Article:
On December 15, 2023, the United States Securities and Exchange Commission (SEC)’s new rules regarding the disclosure of material cybersecurity incidents went into effect. These rules will have long-ranging implications for both public and private companies, so it’s vital to start preparing as soon as possible. 

Here’s what every public and private company should know:

What Are the SEC’s New Rules?

The new SEC cybersecurity disclosure rules mainly focus on data breaches and an organization’s responsibilities towards clients and investors. Data breaches and potential material risks from cybersecurity threats will need to be disclosed within four days of the time they are deemed potentially material.

What Are the SEC’s New Rules?

Of course, this disclosure requirement opens the door to questions about how long companies have to determine potential materiality. The SEC does not give a concrete timeframe for this; instead, they say that materiality must be determined without “unreasonable delay.”

Before materiality can be determined, though, companies must be aware that a breach has occurred. Data breaches can happen in many different ways. Most people, when they hear the word “cybersecurity,” conjure up images of hackers bent over keyboards, wreaking havoc.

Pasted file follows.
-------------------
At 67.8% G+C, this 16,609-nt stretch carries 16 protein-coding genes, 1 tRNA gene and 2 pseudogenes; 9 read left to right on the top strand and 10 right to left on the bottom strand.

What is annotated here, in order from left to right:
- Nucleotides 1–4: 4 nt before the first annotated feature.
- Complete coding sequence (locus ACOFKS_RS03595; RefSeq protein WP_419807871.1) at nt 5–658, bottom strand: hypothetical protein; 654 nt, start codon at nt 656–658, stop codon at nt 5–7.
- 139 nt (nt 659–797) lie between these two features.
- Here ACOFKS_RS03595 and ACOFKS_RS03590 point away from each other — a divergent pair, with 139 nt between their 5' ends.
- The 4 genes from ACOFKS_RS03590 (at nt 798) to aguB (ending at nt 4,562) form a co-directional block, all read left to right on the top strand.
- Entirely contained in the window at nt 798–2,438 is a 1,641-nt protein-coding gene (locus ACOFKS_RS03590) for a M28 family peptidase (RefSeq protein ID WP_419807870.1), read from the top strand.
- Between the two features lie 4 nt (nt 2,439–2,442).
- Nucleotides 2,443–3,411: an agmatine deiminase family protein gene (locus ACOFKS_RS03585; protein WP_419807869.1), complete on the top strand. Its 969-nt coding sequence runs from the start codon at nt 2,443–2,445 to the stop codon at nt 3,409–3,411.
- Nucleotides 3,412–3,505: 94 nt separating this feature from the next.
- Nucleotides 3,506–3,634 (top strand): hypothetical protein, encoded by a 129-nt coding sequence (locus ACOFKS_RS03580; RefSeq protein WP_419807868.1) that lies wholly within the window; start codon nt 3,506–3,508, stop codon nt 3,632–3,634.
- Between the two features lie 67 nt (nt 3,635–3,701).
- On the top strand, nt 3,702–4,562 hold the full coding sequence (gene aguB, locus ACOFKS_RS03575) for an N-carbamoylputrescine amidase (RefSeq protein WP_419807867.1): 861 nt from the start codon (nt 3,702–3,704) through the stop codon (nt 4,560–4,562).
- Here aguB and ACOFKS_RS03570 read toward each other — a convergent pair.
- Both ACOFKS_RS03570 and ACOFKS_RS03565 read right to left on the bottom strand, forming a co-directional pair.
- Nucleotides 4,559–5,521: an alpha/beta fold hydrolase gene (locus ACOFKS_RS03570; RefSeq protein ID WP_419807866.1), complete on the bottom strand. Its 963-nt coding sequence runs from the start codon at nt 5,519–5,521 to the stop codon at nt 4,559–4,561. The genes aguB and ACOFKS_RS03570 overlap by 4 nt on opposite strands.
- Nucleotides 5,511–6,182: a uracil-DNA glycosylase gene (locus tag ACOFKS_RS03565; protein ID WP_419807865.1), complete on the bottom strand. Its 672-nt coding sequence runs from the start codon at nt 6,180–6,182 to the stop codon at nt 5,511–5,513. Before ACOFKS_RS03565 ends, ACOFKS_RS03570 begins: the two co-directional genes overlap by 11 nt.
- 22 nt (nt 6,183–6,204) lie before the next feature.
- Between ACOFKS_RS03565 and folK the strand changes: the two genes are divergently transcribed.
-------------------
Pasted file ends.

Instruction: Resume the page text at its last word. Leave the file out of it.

However, most leaks happen in much more pedestrian ways: someone in the company clicks on a phishing email or leaves their work laptop unattended at the gym, for example. Self-reporting is a vital part of the cybersecurity program, and it may take time and training to convince employees that it’s better to report an issue than it is to sweep it under the rug. Companies need to realize that they are more than likely going to be held responsible for these breaches and should encourage employees to be open and honest about potential threats.

Why Are New SEC Cybersecurity Disclosure Rules Being Put Into Place?

With the passage of GDPR and similar legislation around the world, it was only a matter of time before the SEC needed to clarify their position on cybersecurity incidents. Data breaches pose a substantial risk to national security and public safety. This ruling makes reporting requirements clearer and establishes a timeline for reporting.

Who Is Affected by the SEC Cybersecurity Disclosure Rules?

As of right now, the new cybersecurity disclosure rules only directly impact publicly traded companies and support companies that have access to a publicly traded company’s data. However, private companies should pay close attention, as the SEC may use publicly traded companies as a bellwether before making across-the-board requirements. It behooves any company or organization to take note.